The term clubbed fingers is used to describe a relatively rare deformity in which the fingertips look like tiny clubs. The fingernails curve downward and the tips become bulb-shaped and somewhat flattened. In severe cases, the cuticles seem to disappear and the fingertips look something like an overturned spoon or a spatula.
In some instances, the oddly shaped fingers may be due to an inherited trait, but more often, the clubbing is a symptom of a serious lung or heart disease. Sometimes the toes also may be affected. What actually causes the clubbing is unknown, but if your fingertips begin to take on this unusual appearance, you should see your doctor for a complete checkup to rule out a serious underlying medical problem.
Causes of clubbing of fingers
Aortic valve disease
Blood that is pumped from the heart to circulate through the body passes from the left ventricle (the heart's main pumping chamber) through the aortic valve and into the aorta, the body's largest artery which branches off into smaller blood vessels. If the aortic valve becomes diseased and unable to allow enough blood to pass through it, aortic insufficiency results. The problem may be congenital, or it may be due to rheumatic fever, infection, or other diseases. Symptoms include shortness of breath, fatigue, chest pains, and clubbing of fingers.
Arthritis in the first finger joint can deform the tip, giving the fingers a clubbed appearance. Heberden's nodes, a type of osteoarthritis that causes enlargement of the first finger joint, is the most common example. Strictly speaking, the finger deformity caused by Heberden's nodes is not true clubbing of the fingers, but the appearance may be similar.
This disease often follows a severe bronchial infection or pneumonia and is characterized by infection and abnormal dilation of the bronchi. The air passages become inflamed, causing increased mucus production and progressive destruction of lung tissue. Symptoms may be similar to those of chronic bronchitis, including clubbed fingers in advanced or persistent cases. Antibiotics usually clear up the infection, but there may be permanent lung damage.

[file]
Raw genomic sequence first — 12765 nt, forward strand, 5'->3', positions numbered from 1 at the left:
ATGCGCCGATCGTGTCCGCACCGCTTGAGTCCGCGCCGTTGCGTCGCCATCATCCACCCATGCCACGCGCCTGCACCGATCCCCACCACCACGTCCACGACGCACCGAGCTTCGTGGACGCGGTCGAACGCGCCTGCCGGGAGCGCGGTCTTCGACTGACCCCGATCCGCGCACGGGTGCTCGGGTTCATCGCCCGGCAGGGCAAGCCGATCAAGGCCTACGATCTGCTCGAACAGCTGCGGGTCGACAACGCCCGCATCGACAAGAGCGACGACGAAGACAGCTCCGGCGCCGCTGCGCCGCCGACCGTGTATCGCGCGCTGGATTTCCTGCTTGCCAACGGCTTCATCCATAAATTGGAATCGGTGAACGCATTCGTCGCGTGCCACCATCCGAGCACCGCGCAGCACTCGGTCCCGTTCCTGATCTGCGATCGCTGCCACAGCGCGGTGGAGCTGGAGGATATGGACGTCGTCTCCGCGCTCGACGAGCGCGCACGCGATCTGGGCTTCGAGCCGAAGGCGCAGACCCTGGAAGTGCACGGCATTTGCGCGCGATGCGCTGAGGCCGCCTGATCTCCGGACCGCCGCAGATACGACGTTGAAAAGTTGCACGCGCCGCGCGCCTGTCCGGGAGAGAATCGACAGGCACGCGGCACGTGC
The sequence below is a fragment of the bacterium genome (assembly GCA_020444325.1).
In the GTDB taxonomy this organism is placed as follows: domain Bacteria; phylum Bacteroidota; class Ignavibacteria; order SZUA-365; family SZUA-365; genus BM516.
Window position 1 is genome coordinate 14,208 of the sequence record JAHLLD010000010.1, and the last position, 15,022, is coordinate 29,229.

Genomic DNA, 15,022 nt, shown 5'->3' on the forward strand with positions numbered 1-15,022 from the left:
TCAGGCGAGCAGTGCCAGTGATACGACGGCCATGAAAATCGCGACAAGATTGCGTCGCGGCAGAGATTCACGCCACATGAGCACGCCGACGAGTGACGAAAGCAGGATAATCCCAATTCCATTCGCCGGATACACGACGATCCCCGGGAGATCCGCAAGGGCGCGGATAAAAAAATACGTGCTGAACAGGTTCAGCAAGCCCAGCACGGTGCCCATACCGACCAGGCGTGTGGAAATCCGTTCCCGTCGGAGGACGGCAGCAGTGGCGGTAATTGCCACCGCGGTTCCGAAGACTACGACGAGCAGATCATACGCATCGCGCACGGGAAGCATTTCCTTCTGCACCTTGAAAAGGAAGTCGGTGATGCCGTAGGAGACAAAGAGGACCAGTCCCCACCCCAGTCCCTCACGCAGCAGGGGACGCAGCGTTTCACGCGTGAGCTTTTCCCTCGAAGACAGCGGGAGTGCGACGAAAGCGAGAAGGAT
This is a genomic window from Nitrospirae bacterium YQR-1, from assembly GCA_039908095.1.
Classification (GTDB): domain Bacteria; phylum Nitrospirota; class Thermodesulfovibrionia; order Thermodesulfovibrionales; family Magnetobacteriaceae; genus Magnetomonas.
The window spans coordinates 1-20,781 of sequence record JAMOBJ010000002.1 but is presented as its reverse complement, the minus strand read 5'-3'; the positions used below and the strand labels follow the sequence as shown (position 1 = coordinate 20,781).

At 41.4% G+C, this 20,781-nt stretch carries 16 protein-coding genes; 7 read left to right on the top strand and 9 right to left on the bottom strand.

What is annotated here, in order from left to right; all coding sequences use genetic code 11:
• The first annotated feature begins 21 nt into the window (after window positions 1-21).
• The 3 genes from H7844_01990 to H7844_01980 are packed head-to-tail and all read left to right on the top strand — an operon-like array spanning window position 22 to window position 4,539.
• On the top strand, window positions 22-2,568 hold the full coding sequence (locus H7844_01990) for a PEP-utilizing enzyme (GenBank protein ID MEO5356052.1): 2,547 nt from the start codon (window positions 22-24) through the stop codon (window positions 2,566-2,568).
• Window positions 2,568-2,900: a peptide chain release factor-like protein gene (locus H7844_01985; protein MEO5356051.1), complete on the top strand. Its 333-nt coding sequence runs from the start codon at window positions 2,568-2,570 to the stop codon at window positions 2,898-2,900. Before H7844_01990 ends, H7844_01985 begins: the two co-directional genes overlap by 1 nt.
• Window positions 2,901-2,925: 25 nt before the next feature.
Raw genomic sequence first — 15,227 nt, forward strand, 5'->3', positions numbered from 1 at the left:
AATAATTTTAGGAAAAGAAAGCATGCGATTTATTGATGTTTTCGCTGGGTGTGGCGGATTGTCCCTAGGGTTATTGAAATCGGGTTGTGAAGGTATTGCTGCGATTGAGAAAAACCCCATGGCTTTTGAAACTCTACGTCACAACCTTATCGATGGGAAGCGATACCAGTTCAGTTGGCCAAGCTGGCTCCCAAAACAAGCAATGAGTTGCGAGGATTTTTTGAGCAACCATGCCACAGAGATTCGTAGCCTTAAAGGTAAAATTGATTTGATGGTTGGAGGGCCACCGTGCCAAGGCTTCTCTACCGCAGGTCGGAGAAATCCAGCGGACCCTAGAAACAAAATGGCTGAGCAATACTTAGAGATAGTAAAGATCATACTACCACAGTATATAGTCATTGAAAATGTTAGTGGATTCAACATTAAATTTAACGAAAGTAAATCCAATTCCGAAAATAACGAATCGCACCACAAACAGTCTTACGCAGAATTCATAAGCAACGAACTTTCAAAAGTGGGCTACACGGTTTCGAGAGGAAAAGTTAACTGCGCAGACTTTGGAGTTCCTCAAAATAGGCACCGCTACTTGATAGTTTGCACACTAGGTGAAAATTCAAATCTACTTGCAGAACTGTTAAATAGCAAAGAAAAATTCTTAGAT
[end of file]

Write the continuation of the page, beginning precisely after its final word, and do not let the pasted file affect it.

In bronchitis, the tubes that carry air from the windpipe to the lungs (bronchi) become inflamed and congested. When the condition persists for several months, the bronchitis is considered chronic. Symptoms include coughing, wheezing, and production of large amounts of phlegm; in long-standing cases, the fingers also may become clubbed.
Congestive heart failure
Congestive heart failure occurs when the heart is unable to fully perform its pumping function. The blood backs up into the lungs, causing them to become congested with excess fluid. Shortness of breath, swelling (edema), and clubbing of fingers all are signs of possible congestive heart failure.
Cystic fibrosis is a serious genetic disease in which the body's secretions are abnormally thick and profuse. Many organs are affected, but the lungs are particularly vulnerable. They become filled with thick mucus, which makes breathing difficult and also increases the likelihood of infection. Clubbed fingers are common in advanced cystic fibrosis.
This disease is characterized by progressive loss of elasticity of the air sacs (alveoli). The person can breathe in fresh air but is unable to fully exhale. As a result, stale air becomes trapped in the lungs and the body suffers from a lack of oxygen. In addition to clubbing of fingers, symptoms of advanced emphysema include shortness of breath, fatigue, and development of a distended, barrel-shaped chest.
At the turn of the century, tuberculosis — or consumption as it was commonly called—was our leading cause of death. Today, this infectious lung disease is relatively rare, thanks to antibiotics that can kill the causative bacteria. But even though tuberculosis is no longer a major cause of death in this country, there has been a recent resurgence of the disease, especially among the homeless and drug abusers. Symptoms include a chronic cough that produces blood-specked phlegm, weight loss, shortness of breath, pain upon taking a deep breath, and, as the disease progresses, clubbing of the fingers.
Advice about clubbing of fingers
- Sometimes clubbing of fingers may be a family characteristic. If other members of your family have flat, oddly curved fingertips and are healthy, chances are you have inherited the finger shape and are not suffering from a serious disease.
- Swollen or deformed fingertips from Heberden's nodes, a type of osteoarthritis, is not a serious disorder. At first, there may be some pain and inflammation, but this usually subsides and there are no further problems.